The province announced major changes Friday to its motor vehicle accident reporting protocols, which the public safety minister says will help police clear accidents faster.
Under the new rules, police will only have to write a report at the scene of a crash before clearing it from the road if the damage exceeds $10,000 and if there are any injuries.
Up until now, the threshold has been just $1,000 — even if no one had been hurt. The caps were even lower for motorcycle crashes — $600 — and bicycles, which needed just $100 damage before a report was needed.
“Having traffic back up because of a fender-bender or other minor collision where nobody was hurt doesn’t help anyone, and it can also lead frustrated drivers to take steps that are unsafe,” Public Safety Minister Mike Farnworth said.
“So increasing the damage threshold for these kinds of crashes is long overdue and will allow people and police officers to move damaged vehicles out of the way without delay.”
Farnworth said the move will allow high-traffic and unsafe areas like bridge decks and highways to flow more smoothly.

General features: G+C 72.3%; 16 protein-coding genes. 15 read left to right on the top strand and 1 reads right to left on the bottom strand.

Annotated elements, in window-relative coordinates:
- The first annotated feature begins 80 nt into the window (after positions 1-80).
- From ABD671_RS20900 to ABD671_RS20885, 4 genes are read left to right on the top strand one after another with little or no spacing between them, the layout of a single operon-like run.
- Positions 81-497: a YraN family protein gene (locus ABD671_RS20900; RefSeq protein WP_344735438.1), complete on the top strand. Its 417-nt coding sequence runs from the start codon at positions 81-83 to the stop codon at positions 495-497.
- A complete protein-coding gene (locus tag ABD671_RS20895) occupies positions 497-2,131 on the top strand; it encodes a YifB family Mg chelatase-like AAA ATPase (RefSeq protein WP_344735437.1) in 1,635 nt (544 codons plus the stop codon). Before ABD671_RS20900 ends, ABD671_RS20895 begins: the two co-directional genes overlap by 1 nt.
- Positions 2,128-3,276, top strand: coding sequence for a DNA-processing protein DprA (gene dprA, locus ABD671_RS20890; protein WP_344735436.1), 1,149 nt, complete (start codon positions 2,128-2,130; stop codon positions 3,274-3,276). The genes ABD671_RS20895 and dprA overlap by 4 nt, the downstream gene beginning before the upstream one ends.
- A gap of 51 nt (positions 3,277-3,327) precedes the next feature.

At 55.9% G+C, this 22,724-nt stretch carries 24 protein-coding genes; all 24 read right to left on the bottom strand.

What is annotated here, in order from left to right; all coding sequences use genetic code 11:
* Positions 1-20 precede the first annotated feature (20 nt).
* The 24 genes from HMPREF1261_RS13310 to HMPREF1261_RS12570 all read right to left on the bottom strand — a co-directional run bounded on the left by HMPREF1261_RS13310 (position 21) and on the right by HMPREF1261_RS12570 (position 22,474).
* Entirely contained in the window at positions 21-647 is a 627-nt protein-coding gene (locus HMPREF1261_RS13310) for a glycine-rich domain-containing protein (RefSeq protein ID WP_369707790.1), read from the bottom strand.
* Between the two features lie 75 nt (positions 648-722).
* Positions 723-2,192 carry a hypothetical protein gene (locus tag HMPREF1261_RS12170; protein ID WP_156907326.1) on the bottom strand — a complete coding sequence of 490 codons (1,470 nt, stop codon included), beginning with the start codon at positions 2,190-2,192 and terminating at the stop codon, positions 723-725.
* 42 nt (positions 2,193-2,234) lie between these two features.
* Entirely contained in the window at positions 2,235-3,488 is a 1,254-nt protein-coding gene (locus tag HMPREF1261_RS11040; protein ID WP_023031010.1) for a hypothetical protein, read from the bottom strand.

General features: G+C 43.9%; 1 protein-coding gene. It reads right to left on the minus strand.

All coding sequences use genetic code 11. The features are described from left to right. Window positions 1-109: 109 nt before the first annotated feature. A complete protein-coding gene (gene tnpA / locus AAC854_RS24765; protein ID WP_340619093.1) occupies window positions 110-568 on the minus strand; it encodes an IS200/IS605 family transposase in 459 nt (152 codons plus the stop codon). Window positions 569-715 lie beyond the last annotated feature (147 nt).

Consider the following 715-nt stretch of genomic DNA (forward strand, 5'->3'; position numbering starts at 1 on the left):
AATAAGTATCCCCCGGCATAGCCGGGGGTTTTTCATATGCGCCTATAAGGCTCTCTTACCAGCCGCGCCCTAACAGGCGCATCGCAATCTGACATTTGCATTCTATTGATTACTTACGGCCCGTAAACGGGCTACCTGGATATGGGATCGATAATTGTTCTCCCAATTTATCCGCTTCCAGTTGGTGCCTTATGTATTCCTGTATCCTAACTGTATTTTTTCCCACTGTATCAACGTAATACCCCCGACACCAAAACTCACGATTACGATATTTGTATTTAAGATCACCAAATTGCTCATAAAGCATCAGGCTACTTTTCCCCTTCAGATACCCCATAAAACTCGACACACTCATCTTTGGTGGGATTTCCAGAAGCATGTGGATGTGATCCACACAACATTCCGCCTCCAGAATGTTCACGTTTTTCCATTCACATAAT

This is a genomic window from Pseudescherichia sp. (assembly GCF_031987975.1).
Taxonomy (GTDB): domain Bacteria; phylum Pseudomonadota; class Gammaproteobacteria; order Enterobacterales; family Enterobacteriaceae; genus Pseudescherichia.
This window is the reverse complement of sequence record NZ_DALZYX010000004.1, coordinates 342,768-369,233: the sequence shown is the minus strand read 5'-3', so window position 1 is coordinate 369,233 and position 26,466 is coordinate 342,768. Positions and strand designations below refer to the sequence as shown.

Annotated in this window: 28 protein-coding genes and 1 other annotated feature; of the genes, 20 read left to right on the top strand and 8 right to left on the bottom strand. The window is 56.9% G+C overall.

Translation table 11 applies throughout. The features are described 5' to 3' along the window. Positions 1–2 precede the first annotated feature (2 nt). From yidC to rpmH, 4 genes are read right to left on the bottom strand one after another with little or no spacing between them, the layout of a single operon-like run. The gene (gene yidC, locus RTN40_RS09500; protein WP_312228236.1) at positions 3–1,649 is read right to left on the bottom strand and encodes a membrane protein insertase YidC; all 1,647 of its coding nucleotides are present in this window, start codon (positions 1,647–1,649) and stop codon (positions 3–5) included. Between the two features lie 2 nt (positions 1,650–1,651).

WATCH: (Aired Oct. 24, 2018) Jordan Armstrong reports on new rules meant to ease congestion on North Shore bridges
Police will still have to file a written report with ICBC for every crash they attend that results in death or injury.
BC Liberal Leader Andrew Wilkinson said the move was a good one, but doesn’t go far enough.
“We should be looking at what California, Florida, Connecticut and Arizona have, which is a ‘move-over’ law,” Wilkinson said. “That requires drivers to move their vehicles out of the line of traffic before the police arrive.”
The opposition leader also said more needs to be done to improve roads and bridge infrastructure in the Lower Mainland to deal with congestion.
The change is the latest one the province has made to try and improve both traffic flow and accident-clearing.
New rules introduced in November of last year saw increased standby hours for tow trucks stationed at both the Lions Gate and Ironworkers Memorial bridges connecting the North Shore to Vancouver.
Those rules also identify the type of tow trucks stationed at both crossings, and ensure a large wrecker is available for removing commercial vehicles and buses.
—With files from Paul Johnson and Richard Zussman